Plse Help Me Understand Leavening Choices in Baking

I have never found a cheese cornbread that I like as much as the one I created long ago. It is very heavy and moist and the large amounts of x sharp cheddar and chopped green chiles help to balance its sweetness. I no longer remember its creation and I have, over the years, wondered how it would change if I made some changes in the leavening. Its key ingreds are: 6 c. combined equal parts cornmeal and flour, 1 c. sugar, 1/4 c. bak.powder, salt, 4 lg. eggs, 12 T. melted unsalted butter. 2 c. buttermilk, 1 c. heavy cream, 3 c. grated cheese, 1 can chopped whole green chiles.
This Epicurious piece is helpful but I am actually still confused:
The Epicurious Blog

Baking powder is a mixture of baking soda, an acid, and cornstarch. In other words, that essential neutralizing acid is built in, so there's no need to include an additional acidic ingredient in the recipe. If you're experimenting and decide to add an acidic ingredient to a baking powder recipe, you'll need to add baking soda to neutralize the acid. Baking soda is about 4 times as powerful as baking powder so using 1/4 teaspoon baking soda for every teaspoon baking powder is a good estimate.

As you've probably noticed, some recipes contain both baking soda and baking powder. In this case the baking powder is doing most the actual leavening, while the baking soda is there to neutralize the acid in the recipe as well as contribute to the rise.>

I searched through MANY cornbread recipes and they almost all called for buttermilk(acid), bak. powder and bak soda.(usually, not always, a 4 to 1 ratio of the last 2). When i compared leavening ratios between all those recipes and mine, they called for more eggs and sometimes more buttermilk/liquid. I am confused because I am trying to understand too many things at once perhaps. i.e. What will likely happen if I:
-- change from 4 T. bak. powder to 3T. bak powder+ 1/2 T. bak soda
-- add eggs
-- add buttermilk
(is butter considered a liquid in this discussion because it can be substituted for oil?)
It's holiday time and there are many more pressing questions out there, but I am in the midst of a cornbread jag, so whenever you can respond, it is much appreciated!

LeBec Fin


Voted the Best Reply!

Shuna L. December 25, 2015
This cornbread you speak of sounds so good, my mouth is watering. We used to make something like this, as a muffin, as Mesa Grill many many moons ago, and it was always my snack of choice!

I personally have an aversion to eating baked goods whose primary leavening agent is baking powder. I find it to be harshly sharp and bitter. A lot of American South recipes rely on baking powder, but I always change it to 50:50 baking soda, if not more heavily relying on baking soda.

Although I bake professionally, and I know why some recipes call for more or less of one or the other of these chemical leaveners, I use my instinct as the force, and explain it thus:

Baking Powder is the Superhero of chemical leaveners. It exhales a powerful wind, and makes baked goods rise, grow, expand, and gain color. It is the power behind an impressively tall biscuit and an aerated coffee cake. It can lift heavy fats and liquids in cakes so impressively, that it's no wonder Americans (who tend to like their baked goods big and fluffy) rely heavily on it.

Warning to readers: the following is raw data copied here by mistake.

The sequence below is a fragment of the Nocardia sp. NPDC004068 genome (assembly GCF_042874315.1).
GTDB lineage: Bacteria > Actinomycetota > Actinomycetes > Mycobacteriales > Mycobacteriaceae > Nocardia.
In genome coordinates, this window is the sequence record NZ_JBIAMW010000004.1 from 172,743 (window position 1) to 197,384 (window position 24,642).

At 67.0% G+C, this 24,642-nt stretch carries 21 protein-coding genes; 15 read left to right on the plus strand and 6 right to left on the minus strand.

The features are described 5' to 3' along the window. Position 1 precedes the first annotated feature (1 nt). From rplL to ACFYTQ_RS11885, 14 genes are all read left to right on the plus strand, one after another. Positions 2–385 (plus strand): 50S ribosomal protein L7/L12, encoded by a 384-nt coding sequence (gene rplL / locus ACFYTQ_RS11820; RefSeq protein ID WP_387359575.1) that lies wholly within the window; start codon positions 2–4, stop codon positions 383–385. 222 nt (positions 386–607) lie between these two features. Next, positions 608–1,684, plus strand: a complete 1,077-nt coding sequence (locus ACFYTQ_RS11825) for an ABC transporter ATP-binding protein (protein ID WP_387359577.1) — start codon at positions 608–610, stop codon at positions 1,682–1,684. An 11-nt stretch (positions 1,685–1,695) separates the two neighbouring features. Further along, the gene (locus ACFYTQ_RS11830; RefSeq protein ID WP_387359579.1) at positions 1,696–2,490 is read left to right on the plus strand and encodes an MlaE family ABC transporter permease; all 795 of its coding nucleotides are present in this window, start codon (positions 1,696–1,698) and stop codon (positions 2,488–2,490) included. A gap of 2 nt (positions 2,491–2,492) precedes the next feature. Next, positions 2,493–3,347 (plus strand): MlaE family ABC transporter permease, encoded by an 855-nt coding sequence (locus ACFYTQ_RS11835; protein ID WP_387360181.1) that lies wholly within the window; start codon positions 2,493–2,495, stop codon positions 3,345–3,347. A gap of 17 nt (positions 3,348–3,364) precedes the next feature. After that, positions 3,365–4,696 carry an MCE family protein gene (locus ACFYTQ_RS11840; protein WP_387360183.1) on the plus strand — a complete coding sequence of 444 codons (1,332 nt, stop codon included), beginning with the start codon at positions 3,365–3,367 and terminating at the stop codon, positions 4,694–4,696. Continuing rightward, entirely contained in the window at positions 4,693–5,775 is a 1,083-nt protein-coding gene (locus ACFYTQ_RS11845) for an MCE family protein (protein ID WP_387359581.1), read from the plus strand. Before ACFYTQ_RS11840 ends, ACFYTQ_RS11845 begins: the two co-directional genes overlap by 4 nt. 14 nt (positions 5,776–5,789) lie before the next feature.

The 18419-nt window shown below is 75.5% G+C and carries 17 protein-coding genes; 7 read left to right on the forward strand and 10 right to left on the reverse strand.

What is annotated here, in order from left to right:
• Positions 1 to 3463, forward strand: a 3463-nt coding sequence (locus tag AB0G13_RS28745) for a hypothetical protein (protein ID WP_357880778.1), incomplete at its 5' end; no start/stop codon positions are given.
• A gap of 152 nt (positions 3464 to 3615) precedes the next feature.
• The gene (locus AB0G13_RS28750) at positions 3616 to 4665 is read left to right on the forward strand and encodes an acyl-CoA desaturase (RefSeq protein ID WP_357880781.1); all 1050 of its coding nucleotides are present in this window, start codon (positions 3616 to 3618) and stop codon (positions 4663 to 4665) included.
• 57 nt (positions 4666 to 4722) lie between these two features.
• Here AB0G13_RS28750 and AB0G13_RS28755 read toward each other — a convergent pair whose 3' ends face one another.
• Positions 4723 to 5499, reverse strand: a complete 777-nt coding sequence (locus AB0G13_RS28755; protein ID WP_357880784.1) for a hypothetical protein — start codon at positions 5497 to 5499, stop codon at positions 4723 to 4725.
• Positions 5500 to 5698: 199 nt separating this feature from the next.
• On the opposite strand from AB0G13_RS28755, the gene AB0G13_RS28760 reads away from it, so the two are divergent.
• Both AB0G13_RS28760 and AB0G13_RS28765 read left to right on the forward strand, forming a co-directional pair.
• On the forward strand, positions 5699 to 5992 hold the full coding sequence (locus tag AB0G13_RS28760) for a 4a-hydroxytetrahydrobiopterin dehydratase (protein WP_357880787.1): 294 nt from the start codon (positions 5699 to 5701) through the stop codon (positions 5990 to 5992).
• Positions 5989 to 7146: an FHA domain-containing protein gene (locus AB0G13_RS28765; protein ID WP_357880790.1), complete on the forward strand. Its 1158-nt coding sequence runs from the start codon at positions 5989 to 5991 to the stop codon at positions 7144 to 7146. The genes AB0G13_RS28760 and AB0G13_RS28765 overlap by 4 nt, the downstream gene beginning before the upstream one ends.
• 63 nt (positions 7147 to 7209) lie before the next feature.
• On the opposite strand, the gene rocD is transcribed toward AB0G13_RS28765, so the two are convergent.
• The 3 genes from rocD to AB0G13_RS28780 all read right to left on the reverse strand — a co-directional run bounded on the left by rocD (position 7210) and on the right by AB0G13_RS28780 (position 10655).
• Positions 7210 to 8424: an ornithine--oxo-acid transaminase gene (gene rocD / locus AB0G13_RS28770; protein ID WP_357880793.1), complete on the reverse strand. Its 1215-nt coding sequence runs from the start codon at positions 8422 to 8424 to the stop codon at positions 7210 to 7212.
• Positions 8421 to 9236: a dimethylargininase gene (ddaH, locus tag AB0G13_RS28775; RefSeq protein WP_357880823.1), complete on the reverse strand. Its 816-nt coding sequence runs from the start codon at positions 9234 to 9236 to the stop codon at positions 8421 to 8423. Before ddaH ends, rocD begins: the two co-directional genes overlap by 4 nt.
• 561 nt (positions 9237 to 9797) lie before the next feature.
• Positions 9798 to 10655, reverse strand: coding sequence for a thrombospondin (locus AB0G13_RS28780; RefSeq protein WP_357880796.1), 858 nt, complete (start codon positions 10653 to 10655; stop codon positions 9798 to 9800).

Baking Soda is the kid sister to BP. She appears to be the shy wall flower, until you're stuck between a dense oatmeal cookie and an obstinate lemon juice & buttermilk cake, and with slow, patient precision, she will magically save your nervous baking touchas, painting your face with a brow softening glow. Baking soda is the magic in baked goods high in acid.

Baking powder stales baked goods faster. Baking powder swoops in and gets the cat out of the tree, but has no answers for you four hours later. Baking soda may not leap tall cake in a single bound, but our beloved chocolate chip cookies would be lost without it (brown sugars are higher in acid than their white sugar counterpart.)

Your recipe calls for both learners because in plain cornbread, one need only baking soda. But once you start adding fillings, especially super fatty/heavy ones, baking soda is not strong enough to lift up all that weight.

Also, depending on the grind of cornmeal you use, it needs more or less hydration to make it palatable, and then heavier, etc.

This is how I make cornbread a lot of the time -
medium cornmeal+scant sugar+eggs+buttermilk+melted butter until wet & sludgy. sift in baking soda and add salt to taste. I tend to bake in a cast iron skillet, so I don't need or want it to rise much. If I add a bunch of other things, I would increase my leavening, but I also would not expect it to rise much. My basic rule of thumb - always add more buttermilk than looks reasonable. Cornmeal is INCREDIBLY THIRSTY. And dry cornbread is not a lot of fun, unless it's meant to soak up pot likker.

I hope this helps? Merry Xmassukah!
Nancy December 25, 2015
What a wonderful comment! Both scientific and poetic/dramatic.
Susan W. December 25, 2015
This is such a great explanation. I love it.
Nancy December 25, 2015
This article from Britannica may help clarify some basic terms (egg, yeast, b soda and b powder).
Note b powder has both b soda and acid, while b soda is used in a batter with acid is provided by another ingredient in the batter.
Last, butter is primarily a fat (about 87%, with the rest being water or liquid).
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